Andrea Mantegna
Andrea Mantegna's Oil Paintings
Andrea Mantegna Museum
(c. 1431 – c. 1506), a North Italian Renaissance painter.

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Andrea Mantegna
Samson and Delilah
National Gallery, London
ID: 02720

Andrea Mantegna Samson and Delilah
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Andrea Mantegna Samson and Delilah


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Andrea Mantegna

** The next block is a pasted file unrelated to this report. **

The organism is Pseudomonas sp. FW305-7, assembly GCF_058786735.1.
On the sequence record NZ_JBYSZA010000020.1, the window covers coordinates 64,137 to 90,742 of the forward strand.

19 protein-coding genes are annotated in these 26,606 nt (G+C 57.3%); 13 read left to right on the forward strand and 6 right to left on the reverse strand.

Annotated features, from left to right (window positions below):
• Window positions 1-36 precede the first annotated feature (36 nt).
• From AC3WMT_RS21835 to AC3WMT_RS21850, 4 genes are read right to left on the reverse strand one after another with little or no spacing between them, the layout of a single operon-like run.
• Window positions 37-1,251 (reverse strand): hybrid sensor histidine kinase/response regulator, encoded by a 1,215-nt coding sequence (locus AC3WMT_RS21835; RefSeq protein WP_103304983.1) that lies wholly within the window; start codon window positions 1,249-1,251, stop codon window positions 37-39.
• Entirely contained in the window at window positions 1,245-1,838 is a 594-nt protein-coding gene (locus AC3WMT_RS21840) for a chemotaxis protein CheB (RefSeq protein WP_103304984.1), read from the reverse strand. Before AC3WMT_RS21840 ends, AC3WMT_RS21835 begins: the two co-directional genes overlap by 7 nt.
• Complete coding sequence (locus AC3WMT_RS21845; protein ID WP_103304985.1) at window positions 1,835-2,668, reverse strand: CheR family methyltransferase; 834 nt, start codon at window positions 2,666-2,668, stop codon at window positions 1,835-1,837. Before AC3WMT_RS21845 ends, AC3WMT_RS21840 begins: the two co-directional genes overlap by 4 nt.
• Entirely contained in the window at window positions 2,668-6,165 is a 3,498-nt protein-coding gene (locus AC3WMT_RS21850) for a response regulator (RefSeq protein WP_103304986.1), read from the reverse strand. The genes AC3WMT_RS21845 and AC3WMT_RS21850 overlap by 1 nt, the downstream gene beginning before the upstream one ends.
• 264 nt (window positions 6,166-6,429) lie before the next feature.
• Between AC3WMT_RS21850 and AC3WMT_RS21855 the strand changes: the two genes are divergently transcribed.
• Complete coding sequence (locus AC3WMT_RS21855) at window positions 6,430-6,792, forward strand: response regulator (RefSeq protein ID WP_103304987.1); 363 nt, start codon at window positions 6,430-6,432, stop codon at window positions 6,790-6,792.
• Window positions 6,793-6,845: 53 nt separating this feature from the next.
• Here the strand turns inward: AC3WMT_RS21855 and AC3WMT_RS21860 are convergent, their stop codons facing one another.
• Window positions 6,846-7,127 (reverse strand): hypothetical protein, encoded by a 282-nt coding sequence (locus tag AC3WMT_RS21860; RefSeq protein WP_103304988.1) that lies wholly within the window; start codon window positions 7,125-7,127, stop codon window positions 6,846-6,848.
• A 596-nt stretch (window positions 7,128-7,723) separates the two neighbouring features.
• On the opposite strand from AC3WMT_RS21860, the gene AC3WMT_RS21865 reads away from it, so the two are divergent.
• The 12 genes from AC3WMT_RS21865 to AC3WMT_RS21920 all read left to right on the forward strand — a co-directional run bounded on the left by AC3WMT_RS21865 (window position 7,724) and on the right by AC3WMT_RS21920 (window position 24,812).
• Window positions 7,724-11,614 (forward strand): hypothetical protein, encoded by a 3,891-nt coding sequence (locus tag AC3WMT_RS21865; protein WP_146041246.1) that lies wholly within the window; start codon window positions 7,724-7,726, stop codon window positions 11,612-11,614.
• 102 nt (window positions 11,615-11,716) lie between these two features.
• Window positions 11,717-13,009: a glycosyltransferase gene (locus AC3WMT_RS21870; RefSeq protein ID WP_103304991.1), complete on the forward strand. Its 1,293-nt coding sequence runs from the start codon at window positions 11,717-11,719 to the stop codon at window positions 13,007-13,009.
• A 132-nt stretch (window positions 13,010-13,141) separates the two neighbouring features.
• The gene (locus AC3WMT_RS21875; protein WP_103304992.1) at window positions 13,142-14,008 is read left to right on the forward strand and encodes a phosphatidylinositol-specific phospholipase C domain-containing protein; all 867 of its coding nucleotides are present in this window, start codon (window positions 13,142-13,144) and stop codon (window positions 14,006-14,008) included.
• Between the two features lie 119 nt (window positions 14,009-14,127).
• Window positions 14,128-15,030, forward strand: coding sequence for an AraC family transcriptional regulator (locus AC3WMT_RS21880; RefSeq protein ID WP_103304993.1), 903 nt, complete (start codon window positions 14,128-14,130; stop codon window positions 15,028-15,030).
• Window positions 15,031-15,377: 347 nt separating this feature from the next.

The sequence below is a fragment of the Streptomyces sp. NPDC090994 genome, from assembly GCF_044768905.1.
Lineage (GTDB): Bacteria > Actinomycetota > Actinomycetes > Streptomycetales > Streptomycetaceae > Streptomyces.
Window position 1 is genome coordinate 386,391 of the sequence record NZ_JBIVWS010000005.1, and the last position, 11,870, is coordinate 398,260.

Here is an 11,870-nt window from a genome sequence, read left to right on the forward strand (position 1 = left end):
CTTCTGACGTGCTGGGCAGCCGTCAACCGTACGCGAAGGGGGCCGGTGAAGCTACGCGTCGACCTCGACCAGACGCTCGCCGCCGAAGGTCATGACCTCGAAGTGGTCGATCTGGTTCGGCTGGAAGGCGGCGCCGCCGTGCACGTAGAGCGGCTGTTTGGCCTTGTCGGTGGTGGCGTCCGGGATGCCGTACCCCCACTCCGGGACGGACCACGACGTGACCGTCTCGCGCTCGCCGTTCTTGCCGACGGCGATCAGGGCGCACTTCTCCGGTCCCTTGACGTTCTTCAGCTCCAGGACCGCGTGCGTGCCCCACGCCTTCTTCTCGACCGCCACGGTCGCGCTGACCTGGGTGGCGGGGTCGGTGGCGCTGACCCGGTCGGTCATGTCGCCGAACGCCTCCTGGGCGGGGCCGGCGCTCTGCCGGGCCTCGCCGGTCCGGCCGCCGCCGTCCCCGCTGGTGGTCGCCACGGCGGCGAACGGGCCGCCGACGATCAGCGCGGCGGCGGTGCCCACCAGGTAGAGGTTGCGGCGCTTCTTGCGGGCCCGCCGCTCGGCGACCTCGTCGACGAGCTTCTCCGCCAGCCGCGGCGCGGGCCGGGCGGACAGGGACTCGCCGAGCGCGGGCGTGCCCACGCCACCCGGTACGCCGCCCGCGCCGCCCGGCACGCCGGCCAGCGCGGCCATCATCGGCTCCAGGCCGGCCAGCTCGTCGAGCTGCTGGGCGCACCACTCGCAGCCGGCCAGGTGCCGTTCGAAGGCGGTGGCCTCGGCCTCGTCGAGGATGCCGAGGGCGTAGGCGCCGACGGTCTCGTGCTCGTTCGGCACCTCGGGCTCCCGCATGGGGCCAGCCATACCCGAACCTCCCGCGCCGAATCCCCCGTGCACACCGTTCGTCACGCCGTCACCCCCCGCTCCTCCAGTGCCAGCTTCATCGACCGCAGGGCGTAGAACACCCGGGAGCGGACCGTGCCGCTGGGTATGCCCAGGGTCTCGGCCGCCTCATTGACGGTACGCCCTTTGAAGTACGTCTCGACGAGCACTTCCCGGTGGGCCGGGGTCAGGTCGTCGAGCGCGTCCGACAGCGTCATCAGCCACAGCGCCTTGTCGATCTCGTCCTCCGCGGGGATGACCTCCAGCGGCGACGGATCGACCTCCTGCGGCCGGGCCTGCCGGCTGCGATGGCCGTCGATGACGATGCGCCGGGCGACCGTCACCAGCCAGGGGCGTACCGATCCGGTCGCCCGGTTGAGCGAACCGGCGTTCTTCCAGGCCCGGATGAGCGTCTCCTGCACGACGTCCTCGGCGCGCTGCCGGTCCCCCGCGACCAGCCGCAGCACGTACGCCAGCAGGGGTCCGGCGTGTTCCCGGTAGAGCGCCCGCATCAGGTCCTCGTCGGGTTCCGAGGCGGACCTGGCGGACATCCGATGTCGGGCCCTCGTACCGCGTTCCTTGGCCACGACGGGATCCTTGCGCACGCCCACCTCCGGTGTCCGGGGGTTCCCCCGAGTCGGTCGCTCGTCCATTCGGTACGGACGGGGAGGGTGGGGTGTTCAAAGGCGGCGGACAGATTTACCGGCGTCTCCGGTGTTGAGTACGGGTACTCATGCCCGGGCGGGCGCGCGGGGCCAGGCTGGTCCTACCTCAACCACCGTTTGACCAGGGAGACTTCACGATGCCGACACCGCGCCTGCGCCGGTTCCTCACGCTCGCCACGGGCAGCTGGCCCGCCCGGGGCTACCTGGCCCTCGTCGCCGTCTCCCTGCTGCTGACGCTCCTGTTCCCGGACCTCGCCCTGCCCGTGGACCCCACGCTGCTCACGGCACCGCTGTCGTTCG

Italian 1431-1506 Andrea Mantegna Locations Mantegna was born in Isola di Carturo, close to Padua in the Republic of Venice, second son of a carpenter, Biagio. At the age of eleven he became the apprentice of Francesco Squarcione, Paduan painter. Squarcione, whose original vocation was tailoring, appears to have had a remarkable enthusiasm for ancient art, and a faculty for acting. Like his famous compatriot Petrarca, Squarcione was something of a fanatic for ancient Rome: he travelled in Italy, and perhaps Greece, amassing antique statues, reliefs, vases, etc., forming a collection of such works, then making drawings from them himself, and throwing open his stores for others to study. All the while, he continued undertaking works on commission for which his pupils no less than himself were made available. San Zeno Altarpiece, (left panel), 1457-60; San Zeno, VeronaAs many as 137 painters and pictorial students passed through Squarcine's school, which had been established towards 1440 and which became famous all over Italy. Padua was attractive for artists coming not only from Veneto but also from Tuscany, such as Paolo Uccello, Filippo Lippi and Donatello. Mantegna's early career was shaped indeed by impressions of Florentine works. At the time, Mantegna was said to be a favorite pupil; Squarcione taught him the Latin language, and instructed him to study fragments of Roman sculpture. The master also preferred forced perspective, the lingering results of which may account for some Mantegna's later innovations. However, at the age of seventeen, Mantegna separated himself from Squarcione. He later claimed that Squarcione had profited from his work without paying the rights. His first work, now lost, was an altarpiece for the church of Santa Sofia in 1448. The same year Mantegna was called, together with Nicol?? Pizolo, to work with a large group of painters entrusted with the decoration of the Ovetari Chapel in the apse of the church of Eremitani. It is probable, however, that before this time some of the pupils of Squarcione, including Mantegna, had already begun the series of frescoes in the chapel of S. Cristoforo, in the church of Sant'Agostino degli Eremitani, today considered his masterpiece. After a series of coincidences, Mantegna finished most of the work alone, though Ansuino, who collaborated with Mantegna in the Ovetari Chapel, brought his style in the Forl?? school of painting. The now censorious Squarcione carped about the earlier works of this series, illustrating the life of St James; he said the figures were like men of stone, and had better have been colored stone-color at once. This series was almost entirely lost in the 1944 Allied bombings of Padua. The most dramatic work of the fresco cycle was the work set in the worm's-eye view perspective, St. James Led to His Execution. (For an example of Mantegna's use of a lowered view point, see the image at right of Saints Peter and Paul; though much less dramatic in its perspective that the St. James picture, the San Zeno altarpiece was done shortly after the St. James cycle was finished, and uses many of the same techniques, including the classicizing architectural structure.) San Luca Altarpiece, 1453; Tempera on panel; Pinacoteca di Brera, MilanThe sketch of the St. Stephen fresco survived and is the earliest known preliminary sketch which still exists to compare to the corresponding fresco. Despite the authentic look of the monument, it is not a copy of any known Roman structure. Mantegna also adopted the wet drapery patterns of the Romans, who derived the form from the Greek invention, for the clothing of his figures, although the tense figures and interactions are derived from Donatello. The drawing shows proof that nude figures were used in the conception of works during the Early Renaissance. In the preliminary sketch, the perspective is less developed and closer to a more average viewpoint however. Among the other early Mantegna frescoes are the two saints over the entrance porch of the church of Sant'Antonio in Padua, 1452, and an altarpiece of St. Luke and other saints (at left) for the church of S. Giustina, now in the Brera Gallery in Milan (1453). As the young artist progressed in his work, he came under the influence of Jacopo Bellini, father of the celebrated painters Giovanni and Gentile, and of a daughter Nicolosia. In 1453 Jacopo consented to a marriage between Nicolosia to Mantegna in marriage.   Related Paintings of Andrea Mantegna :. | Grotesque self-portrait | Christus als Schmerzensmann | Suite of Cardinal Francesco | The Meeting | Detail of Ceiling from the Camera degli Sposi |